Get ready for the Tax increase in Portsmouth RI
Thursday, May 14, 2020 16:44
Thank you for your service to our community. We look to you for future inspired leadership.
This letter speaks to the Portsmouth FY 2020-21 residential tax increase of 4.43%, driven by a budget increase of 2.85% to be placed on the backs of it’s taxpayers during a period of National stress, unprecedented economic decline of 40% in the current quarter, and thousands of Portsmouth citizens, among the 33 million Americans, who have already lost their job.
As our country plunges into a recession/depression of unknown depth and duration, that will impact every Portsmouth resident, it reveals a town leadership that seemingly does not understand the dire consequences and risks ahead, that we will all face as we travel to arrive safely on the other side, as the pandemic takes it’s course and toll.
But, Portsmouths appetite for spending and taxing is nothing new, as Portsmouth taxes are already the highest of all contiguous towns. To gain a perspective, let’s visit the 10 year Portsmouth history of spending and taxes:
– budgets increases by an average of 1.57% per year.
– residential taxes increased by an average of 2.68 % per year
During that same period, inflation increases averaged only 1.7%. A few reasonable questions:
– why did residential taxes exceed inflation by 60 %?
– who got the money? and, why?
Now, let’s compare those 10 year average increases in spending and taxes against the ability of the taxpayer to pay.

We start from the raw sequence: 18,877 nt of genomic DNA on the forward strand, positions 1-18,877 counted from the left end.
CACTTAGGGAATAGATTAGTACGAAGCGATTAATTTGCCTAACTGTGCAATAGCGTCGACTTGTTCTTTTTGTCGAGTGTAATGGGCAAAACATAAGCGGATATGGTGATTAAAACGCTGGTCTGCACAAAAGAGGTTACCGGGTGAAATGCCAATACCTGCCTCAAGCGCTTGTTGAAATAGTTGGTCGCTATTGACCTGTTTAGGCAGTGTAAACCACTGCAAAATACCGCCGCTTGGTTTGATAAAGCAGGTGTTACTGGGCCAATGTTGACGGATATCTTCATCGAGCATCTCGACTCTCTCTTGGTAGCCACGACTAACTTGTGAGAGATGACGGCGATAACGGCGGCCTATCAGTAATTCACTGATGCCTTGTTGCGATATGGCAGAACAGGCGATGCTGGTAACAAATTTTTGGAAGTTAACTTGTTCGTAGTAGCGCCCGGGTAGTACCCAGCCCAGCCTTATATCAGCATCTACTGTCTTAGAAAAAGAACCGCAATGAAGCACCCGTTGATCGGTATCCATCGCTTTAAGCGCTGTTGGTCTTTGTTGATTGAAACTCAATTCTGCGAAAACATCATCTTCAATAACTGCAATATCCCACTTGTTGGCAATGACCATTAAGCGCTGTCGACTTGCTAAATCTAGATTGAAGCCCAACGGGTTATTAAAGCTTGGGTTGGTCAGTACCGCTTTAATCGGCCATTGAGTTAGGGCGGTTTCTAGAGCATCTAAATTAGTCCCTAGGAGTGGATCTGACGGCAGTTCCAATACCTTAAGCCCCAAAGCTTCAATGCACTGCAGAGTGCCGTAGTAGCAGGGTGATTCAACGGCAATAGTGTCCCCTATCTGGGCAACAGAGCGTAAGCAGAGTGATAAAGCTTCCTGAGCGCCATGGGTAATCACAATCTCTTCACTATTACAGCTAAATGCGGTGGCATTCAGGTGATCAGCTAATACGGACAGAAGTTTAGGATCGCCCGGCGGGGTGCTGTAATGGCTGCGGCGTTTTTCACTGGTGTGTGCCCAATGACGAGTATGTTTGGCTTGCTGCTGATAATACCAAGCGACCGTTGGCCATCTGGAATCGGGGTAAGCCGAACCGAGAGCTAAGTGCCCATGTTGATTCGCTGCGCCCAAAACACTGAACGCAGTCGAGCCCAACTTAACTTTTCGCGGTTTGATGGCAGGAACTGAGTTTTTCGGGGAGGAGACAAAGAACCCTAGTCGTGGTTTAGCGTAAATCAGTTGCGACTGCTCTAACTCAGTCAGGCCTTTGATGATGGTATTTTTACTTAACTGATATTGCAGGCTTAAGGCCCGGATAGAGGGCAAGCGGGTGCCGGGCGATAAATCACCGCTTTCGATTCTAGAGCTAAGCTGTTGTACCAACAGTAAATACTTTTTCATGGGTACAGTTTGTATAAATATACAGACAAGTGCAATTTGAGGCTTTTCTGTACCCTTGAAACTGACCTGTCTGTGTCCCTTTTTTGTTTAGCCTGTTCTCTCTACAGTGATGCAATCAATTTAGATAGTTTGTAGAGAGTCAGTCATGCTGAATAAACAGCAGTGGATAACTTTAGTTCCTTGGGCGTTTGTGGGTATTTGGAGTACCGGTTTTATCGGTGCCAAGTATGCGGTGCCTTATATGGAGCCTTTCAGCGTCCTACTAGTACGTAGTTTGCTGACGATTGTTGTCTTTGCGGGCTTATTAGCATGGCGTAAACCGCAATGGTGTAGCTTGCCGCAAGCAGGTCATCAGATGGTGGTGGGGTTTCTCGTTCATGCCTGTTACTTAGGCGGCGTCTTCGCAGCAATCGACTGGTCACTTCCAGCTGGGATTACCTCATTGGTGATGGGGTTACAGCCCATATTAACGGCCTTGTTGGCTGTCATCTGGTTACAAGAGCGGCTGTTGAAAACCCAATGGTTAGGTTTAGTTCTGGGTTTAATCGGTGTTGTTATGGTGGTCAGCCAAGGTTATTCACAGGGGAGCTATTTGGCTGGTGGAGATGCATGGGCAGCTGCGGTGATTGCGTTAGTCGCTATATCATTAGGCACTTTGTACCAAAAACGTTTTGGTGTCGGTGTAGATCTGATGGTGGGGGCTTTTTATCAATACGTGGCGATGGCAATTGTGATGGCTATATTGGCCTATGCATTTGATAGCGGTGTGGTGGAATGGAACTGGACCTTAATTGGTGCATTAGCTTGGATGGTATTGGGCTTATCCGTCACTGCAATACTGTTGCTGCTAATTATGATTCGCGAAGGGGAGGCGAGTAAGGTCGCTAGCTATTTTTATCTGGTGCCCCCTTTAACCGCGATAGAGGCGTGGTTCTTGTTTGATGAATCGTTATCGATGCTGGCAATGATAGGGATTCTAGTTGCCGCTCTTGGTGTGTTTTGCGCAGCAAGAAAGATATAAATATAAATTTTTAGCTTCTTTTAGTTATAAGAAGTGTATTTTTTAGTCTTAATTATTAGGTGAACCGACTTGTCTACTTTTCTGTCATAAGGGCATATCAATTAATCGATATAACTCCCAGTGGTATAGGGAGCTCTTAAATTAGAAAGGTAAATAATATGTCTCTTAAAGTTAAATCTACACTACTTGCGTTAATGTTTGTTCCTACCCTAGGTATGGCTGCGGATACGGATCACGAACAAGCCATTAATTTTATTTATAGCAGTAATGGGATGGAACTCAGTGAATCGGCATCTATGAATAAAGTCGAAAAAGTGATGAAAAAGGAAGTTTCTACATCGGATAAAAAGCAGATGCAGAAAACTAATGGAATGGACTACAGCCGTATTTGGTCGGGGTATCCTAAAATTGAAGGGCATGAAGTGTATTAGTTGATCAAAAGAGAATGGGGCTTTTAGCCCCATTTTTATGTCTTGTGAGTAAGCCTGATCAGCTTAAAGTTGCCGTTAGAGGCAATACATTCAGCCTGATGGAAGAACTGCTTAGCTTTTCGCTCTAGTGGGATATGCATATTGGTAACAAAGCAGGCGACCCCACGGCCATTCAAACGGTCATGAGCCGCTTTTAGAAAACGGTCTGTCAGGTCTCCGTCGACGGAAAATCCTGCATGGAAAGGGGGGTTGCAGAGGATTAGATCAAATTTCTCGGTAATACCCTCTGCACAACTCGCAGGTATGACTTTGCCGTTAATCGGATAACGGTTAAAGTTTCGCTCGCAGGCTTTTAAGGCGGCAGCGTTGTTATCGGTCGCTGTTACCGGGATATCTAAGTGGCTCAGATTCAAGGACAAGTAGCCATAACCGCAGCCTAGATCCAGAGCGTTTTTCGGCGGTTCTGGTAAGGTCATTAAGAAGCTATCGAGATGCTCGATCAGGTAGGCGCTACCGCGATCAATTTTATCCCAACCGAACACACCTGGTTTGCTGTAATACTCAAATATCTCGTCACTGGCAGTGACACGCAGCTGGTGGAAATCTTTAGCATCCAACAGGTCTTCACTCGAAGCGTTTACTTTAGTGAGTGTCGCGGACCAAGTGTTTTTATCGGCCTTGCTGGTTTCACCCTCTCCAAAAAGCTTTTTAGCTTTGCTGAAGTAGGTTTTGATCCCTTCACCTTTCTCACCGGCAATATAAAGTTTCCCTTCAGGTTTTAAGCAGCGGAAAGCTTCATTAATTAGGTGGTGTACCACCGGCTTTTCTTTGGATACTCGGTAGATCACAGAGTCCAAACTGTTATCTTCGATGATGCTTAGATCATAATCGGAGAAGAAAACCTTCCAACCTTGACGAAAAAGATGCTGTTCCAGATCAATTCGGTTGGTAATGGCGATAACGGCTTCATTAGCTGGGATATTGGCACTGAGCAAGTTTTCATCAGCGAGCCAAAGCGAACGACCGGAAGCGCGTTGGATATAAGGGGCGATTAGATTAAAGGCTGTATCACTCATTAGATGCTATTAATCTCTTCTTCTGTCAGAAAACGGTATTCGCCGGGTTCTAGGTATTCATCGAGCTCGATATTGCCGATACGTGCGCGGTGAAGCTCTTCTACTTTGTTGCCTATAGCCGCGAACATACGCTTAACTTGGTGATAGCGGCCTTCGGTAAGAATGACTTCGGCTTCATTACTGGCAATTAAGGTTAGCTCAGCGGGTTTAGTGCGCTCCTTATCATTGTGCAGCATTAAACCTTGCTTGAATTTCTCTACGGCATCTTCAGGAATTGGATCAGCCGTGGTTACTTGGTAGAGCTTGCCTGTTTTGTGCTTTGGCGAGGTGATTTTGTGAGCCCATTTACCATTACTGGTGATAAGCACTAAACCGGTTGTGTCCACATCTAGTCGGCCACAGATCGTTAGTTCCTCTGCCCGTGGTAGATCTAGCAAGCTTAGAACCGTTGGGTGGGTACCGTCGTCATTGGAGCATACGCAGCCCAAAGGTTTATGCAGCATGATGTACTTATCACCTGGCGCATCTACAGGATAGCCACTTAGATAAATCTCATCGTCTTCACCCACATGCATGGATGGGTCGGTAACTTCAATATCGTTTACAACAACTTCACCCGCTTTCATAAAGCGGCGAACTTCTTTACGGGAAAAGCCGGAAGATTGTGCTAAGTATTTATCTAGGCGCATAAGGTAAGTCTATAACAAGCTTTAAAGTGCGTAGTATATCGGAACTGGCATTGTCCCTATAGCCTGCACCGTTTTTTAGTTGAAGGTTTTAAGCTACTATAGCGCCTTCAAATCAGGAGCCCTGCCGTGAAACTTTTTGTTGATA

– real median household income increased by an average of less than 1% per year.
– Social Security cost-of-living adjustments (COLA) increased on average 1.5% a year for the more than 1300 Portsmouth Senior households. Projections for 2021 is for a less than 1% increase.
– retired military pension adjustments increased an average of 1.5% a year for the over 1000 Portsmouth retired military households. Projections for 2021 is for a less than 1% increase.
Considering the above, it would seem difficult for anyone in past Portsmouth government to justify an over 100% increase in taxes beyond the taxpayers ability to pay. Yet….. the FY 2020-21 Portsmouth budget and tax increase suggests an even higher level of disregard for the Portsmouth taxpayer by it’s present government.
So, what can be done to align the FY 2020-21 budget and tax increase to comprehend the severe decline in the economy (40%) and the massive unemployment (20%), and the taxpayers diminished ability to pay? Each of the following reductions has merit and begs your consideration (and in no particular order):
– freeze all hiring
– reduce town and school employees commensurate with the unemployment rate (20%)
– eliminate all budget increases in town departments
– anticipate reduced state funding (RI announced a projected $800 million deficit)
– stop Assistant School Superintendent search process
– freeze all cost-of-living adjustments (COLA)
– stop all bonding initiatives
– eliminate any scheduled wage and salary increases
– eliminate funding for Capital Improvement projects (town and school)
As you proceed through the budget and resultant tax reduction effort, please consider the plight of the many town residents that have already lost their jobs, the town business’ closed and the many inevitable bankruptcy’s to follow and the growing number of families with income growth well below the taxes already imposed upon them.
Those among you, who are fiscally responsible must take charge and mitigate the influence of those with a Socialist agenda.
The health pandemic has rapidly morphed into a financial crisis. The citizens of Portsmouth are squarely in the cross-hairs of both. Severe, unprecedented, cuts in spending and taxes are required to protect Portsmouth and it’s residents.